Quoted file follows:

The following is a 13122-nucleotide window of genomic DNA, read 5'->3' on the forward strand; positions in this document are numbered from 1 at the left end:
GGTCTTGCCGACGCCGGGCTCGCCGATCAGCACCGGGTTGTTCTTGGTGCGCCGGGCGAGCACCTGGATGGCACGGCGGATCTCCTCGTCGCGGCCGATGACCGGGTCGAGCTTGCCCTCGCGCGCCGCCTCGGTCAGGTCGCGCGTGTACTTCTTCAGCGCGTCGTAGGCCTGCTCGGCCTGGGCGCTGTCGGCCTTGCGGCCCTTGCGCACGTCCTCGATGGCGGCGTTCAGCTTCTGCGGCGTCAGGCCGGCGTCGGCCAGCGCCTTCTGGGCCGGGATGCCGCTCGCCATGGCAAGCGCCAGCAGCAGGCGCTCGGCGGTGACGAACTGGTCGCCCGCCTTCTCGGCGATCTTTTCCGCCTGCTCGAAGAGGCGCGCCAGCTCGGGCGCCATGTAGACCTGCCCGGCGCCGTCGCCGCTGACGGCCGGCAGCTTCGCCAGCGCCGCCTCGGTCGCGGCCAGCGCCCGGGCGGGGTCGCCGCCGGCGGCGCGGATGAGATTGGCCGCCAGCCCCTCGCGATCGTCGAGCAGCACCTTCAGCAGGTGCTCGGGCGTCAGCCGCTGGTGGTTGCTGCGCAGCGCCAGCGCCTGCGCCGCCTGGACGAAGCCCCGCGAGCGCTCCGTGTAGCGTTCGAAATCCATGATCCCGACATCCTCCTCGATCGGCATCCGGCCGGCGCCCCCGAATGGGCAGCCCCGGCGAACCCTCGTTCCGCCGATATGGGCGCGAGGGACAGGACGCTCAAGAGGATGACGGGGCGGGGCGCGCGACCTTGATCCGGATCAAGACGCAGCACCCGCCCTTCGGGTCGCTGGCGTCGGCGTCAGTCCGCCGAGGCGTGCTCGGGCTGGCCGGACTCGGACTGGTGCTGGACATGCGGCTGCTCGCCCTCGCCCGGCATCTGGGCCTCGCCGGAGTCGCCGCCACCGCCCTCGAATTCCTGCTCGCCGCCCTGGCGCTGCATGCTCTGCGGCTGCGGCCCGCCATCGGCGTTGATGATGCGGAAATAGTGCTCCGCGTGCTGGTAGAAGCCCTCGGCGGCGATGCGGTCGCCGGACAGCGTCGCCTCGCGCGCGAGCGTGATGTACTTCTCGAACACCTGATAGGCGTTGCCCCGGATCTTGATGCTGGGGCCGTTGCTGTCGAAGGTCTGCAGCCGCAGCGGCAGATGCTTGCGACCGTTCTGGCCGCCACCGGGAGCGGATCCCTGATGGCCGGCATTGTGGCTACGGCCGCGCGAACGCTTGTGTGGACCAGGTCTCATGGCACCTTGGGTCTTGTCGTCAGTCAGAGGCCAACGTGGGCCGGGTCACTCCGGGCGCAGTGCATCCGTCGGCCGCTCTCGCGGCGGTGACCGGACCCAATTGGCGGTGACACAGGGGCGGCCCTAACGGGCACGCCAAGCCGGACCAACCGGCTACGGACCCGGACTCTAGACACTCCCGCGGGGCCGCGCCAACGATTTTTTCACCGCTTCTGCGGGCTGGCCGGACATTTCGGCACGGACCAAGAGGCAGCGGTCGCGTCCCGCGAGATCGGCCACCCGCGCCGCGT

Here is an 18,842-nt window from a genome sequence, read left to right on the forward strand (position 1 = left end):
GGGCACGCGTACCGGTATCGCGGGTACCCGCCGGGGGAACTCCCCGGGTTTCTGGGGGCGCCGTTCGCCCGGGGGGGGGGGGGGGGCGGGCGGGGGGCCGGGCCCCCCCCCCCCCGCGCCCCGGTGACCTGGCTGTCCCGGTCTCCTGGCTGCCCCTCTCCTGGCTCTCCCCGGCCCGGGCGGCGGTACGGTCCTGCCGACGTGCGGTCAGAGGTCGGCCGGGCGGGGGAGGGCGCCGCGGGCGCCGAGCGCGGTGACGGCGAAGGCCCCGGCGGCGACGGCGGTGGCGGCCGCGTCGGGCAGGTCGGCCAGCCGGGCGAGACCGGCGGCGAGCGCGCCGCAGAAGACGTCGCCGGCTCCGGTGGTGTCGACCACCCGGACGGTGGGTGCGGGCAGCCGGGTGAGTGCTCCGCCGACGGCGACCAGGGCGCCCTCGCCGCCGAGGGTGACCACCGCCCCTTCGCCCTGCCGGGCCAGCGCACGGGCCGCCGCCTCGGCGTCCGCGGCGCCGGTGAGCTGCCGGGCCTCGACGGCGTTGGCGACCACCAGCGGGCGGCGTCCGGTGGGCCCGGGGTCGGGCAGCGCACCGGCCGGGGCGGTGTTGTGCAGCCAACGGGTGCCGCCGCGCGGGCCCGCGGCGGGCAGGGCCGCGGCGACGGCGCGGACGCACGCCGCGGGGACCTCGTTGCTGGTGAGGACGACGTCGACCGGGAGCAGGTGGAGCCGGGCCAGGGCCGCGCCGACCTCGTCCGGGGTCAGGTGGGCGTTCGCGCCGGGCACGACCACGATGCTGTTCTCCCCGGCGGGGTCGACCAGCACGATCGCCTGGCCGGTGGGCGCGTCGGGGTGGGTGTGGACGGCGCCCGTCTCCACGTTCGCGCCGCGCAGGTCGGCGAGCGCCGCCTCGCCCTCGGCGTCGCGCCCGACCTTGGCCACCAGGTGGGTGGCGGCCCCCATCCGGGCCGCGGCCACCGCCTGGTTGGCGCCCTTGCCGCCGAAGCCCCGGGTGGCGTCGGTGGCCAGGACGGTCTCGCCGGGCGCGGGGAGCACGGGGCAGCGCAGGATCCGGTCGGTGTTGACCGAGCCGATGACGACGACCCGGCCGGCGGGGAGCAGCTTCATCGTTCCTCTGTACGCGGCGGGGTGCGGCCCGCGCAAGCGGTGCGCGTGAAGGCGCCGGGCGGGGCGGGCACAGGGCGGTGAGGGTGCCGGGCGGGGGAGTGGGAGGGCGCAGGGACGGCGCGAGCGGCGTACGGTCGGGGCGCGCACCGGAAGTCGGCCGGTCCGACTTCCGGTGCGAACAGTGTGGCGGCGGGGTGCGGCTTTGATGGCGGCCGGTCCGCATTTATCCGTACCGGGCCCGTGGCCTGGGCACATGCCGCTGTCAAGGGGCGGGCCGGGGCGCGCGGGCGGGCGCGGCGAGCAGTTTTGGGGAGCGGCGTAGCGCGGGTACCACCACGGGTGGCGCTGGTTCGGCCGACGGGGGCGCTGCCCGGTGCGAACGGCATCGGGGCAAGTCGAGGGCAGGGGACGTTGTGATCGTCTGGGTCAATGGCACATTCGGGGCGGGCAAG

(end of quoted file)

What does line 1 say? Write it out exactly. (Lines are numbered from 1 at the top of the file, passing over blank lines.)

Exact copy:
The following is a 13122-nucleotide window of genomic DNA, read 5'->3' on the forward strand; positions in this document are numbered from 1 at the left end: